If you've visited national parks, you’re probably familiar with their black-band brochures as the source for basic information and colorful maps. But look closer: park brochures convey National Park Service (NPS) identity, parks’ national significance, critical safety and stewardship information, and a sense of relevance. Historical photos take you back in time, and original illustrations take you far beyond what you can see with the naked eye. All this in a piece of paper that averages pennies per copy!
Park brochures are known as “Unigrids” because they share a grid system that provides an unseen, supporting structure for the many variables of design and print production. They are produced by NPS Unigrid Brochure Program staff at Harpers Ferry Center (HFC) who work closely with park staff. If you’re an NPS employee looking for a new or revised brochure, publication templates, or braille resources, we have information for you too!
Please note that we do not stock individual park brochures. You will need to contact parks individually to request them. Find a list of all the parks.
What’s in a Unigrid brochure?
Discover some of the features that make Unigrid brochures distinctive and, if you really want the full story, explore the history of the Unigrid design since its inception in 1977.
Brochure maps feature the places you most want to visit—visitor centers, scenic viewpoints, hiking trails, and places to stay or eat. Unigrid brochures may also include detailed panoramas showing park landscapes as if from a plane, 3D maps with photorealistic details, or even cartographic diagrams. Learn more about maps or download park maps.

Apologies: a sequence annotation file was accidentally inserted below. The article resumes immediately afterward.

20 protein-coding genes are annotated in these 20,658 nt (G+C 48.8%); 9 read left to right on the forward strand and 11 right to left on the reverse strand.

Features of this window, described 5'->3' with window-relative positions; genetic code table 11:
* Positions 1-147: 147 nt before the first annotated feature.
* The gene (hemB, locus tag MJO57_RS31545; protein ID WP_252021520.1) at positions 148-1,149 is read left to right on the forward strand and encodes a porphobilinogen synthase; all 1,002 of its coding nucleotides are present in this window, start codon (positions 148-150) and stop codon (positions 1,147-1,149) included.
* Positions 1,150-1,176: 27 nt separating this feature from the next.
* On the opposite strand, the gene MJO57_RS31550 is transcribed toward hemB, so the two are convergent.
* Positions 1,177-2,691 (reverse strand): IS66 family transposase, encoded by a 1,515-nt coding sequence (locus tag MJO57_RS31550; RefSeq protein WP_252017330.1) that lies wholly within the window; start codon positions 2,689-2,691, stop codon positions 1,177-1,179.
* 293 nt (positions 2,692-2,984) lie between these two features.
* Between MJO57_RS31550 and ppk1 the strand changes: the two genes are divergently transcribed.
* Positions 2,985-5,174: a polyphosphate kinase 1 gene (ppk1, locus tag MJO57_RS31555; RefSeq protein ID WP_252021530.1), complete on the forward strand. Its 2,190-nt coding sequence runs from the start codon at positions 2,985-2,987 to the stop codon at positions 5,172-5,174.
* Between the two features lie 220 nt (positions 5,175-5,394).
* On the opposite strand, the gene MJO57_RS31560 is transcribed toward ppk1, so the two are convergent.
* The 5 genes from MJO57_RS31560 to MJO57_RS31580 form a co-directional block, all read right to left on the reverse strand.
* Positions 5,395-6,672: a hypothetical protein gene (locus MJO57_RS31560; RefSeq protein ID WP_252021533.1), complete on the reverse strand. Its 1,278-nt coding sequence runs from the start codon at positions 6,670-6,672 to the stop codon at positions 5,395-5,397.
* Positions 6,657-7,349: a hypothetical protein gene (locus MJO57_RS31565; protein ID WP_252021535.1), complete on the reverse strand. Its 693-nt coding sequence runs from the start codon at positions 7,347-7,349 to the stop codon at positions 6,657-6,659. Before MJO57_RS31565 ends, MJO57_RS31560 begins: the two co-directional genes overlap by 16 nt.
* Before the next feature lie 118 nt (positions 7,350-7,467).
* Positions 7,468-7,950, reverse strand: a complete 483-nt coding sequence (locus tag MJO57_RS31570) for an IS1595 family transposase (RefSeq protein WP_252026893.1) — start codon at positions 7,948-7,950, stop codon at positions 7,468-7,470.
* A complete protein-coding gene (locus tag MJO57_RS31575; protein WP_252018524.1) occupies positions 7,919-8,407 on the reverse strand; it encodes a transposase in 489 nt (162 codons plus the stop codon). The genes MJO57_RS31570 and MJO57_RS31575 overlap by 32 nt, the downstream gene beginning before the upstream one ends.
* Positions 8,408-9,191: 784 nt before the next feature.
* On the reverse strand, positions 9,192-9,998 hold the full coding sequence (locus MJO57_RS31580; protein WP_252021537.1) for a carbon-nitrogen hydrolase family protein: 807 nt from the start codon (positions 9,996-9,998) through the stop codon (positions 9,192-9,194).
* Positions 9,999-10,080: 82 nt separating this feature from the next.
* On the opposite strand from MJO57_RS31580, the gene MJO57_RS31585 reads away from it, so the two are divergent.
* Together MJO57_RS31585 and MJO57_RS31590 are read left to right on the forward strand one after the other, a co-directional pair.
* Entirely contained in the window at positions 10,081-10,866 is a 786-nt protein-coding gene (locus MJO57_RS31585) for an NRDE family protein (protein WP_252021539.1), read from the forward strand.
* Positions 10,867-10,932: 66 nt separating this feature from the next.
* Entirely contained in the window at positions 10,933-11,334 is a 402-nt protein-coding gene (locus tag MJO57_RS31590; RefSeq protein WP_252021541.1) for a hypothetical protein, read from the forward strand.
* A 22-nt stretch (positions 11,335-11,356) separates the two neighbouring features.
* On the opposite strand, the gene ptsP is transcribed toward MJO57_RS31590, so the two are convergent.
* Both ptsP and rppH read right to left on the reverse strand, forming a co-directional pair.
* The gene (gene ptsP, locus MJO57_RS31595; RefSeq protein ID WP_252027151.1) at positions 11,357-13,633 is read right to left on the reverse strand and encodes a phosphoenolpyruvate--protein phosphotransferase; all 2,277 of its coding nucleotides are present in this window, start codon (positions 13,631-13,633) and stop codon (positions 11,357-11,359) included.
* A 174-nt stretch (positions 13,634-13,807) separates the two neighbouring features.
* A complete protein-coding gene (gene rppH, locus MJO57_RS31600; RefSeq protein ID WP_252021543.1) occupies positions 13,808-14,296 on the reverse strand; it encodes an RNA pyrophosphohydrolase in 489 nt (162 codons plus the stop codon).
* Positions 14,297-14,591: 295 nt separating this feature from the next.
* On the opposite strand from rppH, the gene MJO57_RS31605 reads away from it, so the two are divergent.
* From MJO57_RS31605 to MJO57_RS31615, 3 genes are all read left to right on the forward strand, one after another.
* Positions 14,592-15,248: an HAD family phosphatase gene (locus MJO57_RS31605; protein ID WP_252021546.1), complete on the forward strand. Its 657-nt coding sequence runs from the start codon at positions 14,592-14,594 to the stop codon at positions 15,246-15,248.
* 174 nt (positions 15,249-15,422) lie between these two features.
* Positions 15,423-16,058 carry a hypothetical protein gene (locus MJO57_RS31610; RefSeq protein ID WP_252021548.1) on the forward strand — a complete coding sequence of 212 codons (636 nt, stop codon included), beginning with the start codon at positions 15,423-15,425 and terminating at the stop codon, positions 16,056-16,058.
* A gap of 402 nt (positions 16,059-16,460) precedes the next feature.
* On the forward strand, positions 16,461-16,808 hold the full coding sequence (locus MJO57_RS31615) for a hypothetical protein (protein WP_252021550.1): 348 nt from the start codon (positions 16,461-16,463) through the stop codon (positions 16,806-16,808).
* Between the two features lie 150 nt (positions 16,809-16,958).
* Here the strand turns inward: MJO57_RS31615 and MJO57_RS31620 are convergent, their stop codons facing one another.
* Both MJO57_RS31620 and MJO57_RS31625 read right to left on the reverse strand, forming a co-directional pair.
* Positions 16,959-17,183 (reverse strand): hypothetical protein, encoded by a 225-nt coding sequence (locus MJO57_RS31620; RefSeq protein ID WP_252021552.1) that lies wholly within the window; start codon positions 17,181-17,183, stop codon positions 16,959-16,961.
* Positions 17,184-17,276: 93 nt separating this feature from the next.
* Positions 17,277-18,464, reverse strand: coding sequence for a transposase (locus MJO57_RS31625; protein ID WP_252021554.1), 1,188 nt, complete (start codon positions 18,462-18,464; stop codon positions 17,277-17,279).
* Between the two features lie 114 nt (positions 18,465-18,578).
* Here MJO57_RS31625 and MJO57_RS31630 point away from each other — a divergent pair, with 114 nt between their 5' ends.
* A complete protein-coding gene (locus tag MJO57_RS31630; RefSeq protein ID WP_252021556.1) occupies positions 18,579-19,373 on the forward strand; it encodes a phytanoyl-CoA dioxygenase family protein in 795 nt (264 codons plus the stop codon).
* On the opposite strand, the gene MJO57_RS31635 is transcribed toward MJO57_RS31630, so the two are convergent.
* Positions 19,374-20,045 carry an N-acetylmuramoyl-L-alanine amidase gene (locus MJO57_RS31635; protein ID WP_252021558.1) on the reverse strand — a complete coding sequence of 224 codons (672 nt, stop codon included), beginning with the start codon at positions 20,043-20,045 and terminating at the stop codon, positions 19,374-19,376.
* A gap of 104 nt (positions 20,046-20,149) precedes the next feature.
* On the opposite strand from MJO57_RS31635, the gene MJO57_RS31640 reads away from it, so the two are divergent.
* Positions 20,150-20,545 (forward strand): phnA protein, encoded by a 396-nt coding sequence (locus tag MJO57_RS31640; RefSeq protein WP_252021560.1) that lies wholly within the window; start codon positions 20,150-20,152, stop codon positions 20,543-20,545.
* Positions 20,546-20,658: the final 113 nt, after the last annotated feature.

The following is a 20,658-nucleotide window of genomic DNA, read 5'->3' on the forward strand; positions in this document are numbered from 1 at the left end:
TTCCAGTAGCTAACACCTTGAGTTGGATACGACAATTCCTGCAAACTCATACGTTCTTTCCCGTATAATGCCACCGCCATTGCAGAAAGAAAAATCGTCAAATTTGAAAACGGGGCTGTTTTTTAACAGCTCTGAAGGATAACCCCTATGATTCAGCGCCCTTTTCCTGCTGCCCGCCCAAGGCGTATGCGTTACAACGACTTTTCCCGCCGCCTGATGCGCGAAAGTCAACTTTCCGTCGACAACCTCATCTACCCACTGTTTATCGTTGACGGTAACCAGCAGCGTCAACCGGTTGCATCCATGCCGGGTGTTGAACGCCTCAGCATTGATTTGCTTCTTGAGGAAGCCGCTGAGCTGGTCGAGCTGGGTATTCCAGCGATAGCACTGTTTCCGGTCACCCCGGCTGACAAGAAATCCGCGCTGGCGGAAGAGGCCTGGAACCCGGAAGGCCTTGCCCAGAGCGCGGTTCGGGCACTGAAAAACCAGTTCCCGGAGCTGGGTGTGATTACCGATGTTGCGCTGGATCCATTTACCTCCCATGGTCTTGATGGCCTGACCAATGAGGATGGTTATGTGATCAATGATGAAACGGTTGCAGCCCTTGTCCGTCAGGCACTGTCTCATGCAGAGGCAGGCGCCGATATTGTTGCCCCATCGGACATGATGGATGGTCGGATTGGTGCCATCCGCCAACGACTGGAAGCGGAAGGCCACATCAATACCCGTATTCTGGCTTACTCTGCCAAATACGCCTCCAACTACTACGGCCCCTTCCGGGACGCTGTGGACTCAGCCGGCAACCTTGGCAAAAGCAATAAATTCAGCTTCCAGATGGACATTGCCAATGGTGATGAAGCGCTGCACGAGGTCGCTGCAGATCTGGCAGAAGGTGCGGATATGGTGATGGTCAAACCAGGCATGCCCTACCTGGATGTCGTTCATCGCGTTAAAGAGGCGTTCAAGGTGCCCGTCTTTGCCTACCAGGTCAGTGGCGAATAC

Illustrations are a central element in many park publications. They bring to life parks’ stories, often showing events, places, and features that are not immediately apparent or can no longer be seen. Many illustrations originally commissioned for brochures are also used in used in exhibits and other digital and print media, or they become posters and postcards for sale in park bookstores.
Unigrid brochures tell the important stories of people and places in parks. Why was the park created? What makes it unique? Why is it critical to preserve the park? What’s the human history of the area? What plants and animals might you see? The text welcomes you to the park and inspires you to learn more.
Braille booklets, audio-described brochures, and large-print brochures allow visitors who are blind or have low vision to explore park Unigrid brochures.
Our braille editions transcribe the text of all official park Unigrid brochures. Braille editions are available both online and in print. Contact the park to receive a braille booklet onsite (it’s yours to keep!), visit the park website to access the braille ready file, or check out hardcopies through the Library of Congress, National Services for the Blind and Physically Handicapped. (Find a list of all the parks.)
Audio-described versions of over 100 park brochures are available through the UniDescription (UniD) app, available free through the Apple and Google Play stores. The UniD project is ongoing; more Unigrid brochures are added each year. Some parks, such as Denali National Park and Preserve, also post audio-described brochure content on their websites.
Some parks may have large-print versions of their brochures. Contact the parks directly for more information.
Resources for NPS Staff
The NPS Unigrid Brochure Program provides many additional resources for park staff, including:
- Processes and FAQs for creating a new Unigrid brochure or revising an existing one
- Publication templates for large-print brochures, rack cards, site bulletins, newspapers, posters, and more within the NPS graphic identity system (available on NPS network only)
- HFC Braille Publication Guide, with information on how to prepare reprints of Unigrid braille booklets or produce braille for other park-produced publications
- Editorial style guides, both English and Spanish, for interpretive media
Last updated: April 13, 2021